Surat fake diamonds case: Court summons 77 accused on Sept 2
A special anti-money laundering court in Ahmedabad has issued summons to 77 people after taking cognisance of the Enforcement Directorate charge sheet in the Rs 5,000-crore Surat fake diamond trade and hawala scam.india Updated: Jul 22, 2014 17:33 IST
A special anti-money laundering court in Ahmedabad has issued summons to 77 people after taking cognisance of the Enforcement Directorate charge sheet in the Rs 5,000-crore Surat fake diamond trade and hawala scam.
The court has issued the summons for September 2 against these accused, the ED said in an official statement.
Last week, the agency had filed a charge sheet under money laundering laws against these 77 entities and key accused in the case Afroz Fatta and Madanlal Jain.
The agency has probed the case for over four months and charged a total of 79 people, including Fatta and Jain, under provisions of the Prevention of Money Laundering Act (PMLA).
The court also granted the ED three days judicial custody of Jain for further questioning in the case.
The agency is also probing hawala dealings (transfer of money through illegal banking channels) in this particular case under the provisions of the Foreign Exchange Management Act (FEMA).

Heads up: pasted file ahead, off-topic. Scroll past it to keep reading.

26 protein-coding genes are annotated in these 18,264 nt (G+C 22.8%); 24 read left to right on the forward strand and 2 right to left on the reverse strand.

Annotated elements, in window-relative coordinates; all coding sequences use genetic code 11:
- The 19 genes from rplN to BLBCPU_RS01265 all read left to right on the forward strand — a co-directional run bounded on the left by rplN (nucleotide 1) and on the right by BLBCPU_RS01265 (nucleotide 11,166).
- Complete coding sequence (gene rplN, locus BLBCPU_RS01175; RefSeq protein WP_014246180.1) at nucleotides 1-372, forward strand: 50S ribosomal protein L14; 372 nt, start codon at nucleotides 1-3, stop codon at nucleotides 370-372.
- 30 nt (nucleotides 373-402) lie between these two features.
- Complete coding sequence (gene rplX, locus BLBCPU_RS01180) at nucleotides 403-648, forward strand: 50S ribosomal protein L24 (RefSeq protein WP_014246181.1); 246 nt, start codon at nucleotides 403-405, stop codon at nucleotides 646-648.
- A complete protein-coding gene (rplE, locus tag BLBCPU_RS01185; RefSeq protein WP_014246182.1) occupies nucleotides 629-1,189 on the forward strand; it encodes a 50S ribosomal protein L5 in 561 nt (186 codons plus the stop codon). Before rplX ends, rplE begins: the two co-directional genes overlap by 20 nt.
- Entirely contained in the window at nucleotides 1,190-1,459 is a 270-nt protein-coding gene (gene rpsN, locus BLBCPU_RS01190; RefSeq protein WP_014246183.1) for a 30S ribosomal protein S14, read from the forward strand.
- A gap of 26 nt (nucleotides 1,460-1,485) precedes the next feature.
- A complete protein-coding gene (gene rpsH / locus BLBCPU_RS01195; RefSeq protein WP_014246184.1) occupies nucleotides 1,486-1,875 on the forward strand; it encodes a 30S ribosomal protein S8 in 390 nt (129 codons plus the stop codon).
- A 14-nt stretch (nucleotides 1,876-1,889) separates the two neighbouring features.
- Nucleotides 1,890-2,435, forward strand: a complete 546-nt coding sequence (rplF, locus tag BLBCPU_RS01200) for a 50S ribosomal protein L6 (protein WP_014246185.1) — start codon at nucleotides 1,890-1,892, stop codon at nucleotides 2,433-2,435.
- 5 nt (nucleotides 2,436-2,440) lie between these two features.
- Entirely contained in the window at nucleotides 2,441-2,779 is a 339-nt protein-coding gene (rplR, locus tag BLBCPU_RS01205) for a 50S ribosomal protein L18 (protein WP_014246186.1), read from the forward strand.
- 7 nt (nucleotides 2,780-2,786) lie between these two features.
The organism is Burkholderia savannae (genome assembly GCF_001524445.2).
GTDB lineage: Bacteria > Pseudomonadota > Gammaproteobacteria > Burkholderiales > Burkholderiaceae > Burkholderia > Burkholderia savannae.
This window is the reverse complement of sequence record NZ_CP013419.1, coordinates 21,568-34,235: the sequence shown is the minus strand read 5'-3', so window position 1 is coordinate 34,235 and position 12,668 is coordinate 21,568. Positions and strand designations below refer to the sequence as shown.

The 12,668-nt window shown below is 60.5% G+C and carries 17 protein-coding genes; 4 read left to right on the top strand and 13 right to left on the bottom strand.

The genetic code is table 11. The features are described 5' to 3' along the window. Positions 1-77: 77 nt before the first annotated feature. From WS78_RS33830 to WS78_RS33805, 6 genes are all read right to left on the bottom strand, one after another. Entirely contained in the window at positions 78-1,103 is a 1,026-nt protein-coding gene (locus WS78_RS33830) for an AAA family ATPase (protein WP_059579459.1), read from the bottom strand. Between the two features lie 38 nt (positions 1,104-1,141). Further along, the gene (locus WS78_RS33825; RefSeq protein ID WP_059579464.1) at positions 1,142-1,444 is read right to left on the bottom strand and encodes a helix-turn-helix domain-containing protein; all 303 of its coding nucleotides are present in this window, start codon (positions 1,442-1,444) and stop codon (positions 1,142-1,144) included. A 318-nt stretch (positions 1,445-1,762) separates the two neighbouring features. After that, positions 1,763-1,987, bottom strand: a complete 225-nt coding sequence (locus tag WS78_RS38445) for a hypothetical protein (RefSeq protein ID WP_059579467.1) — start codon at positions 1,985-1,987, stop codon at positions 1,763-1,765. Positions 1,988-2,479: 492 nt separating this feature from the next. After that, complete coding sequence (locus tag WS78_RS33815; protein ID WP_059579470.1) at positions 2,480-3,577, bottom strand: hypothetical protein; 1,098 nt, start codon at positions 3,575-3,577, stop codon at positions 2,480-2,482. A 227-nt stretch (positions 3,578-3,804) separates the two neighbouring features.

The agency's zonal office in Surat, in March, had claimed to have busted a hawala racket to the tune of Rs 700-crore during searches at the offices of some diamond traders in this city.
Sleuths had also questioned Fatta and trader Jain for their alleged involvement in the racket where it is suspected that Rs 700 crore was sent outside India.
It suspects the total scam to be worth Rs 5,000 crore.
ED suspects that the people it is probing indulged in huge under-valuation of imported diamonds in order to send a large amount of foreign exchange outside the country without paying proper duties and taxes.
The agency has alleged that instead of importing diamonds, the traders made bogus import bills claiming that they had purchased the diamonds from a foreign trader.
Using the bills, the traders used to transfer money to overseas banks and financial intermediaries, without ever importing any diamond, it claimed.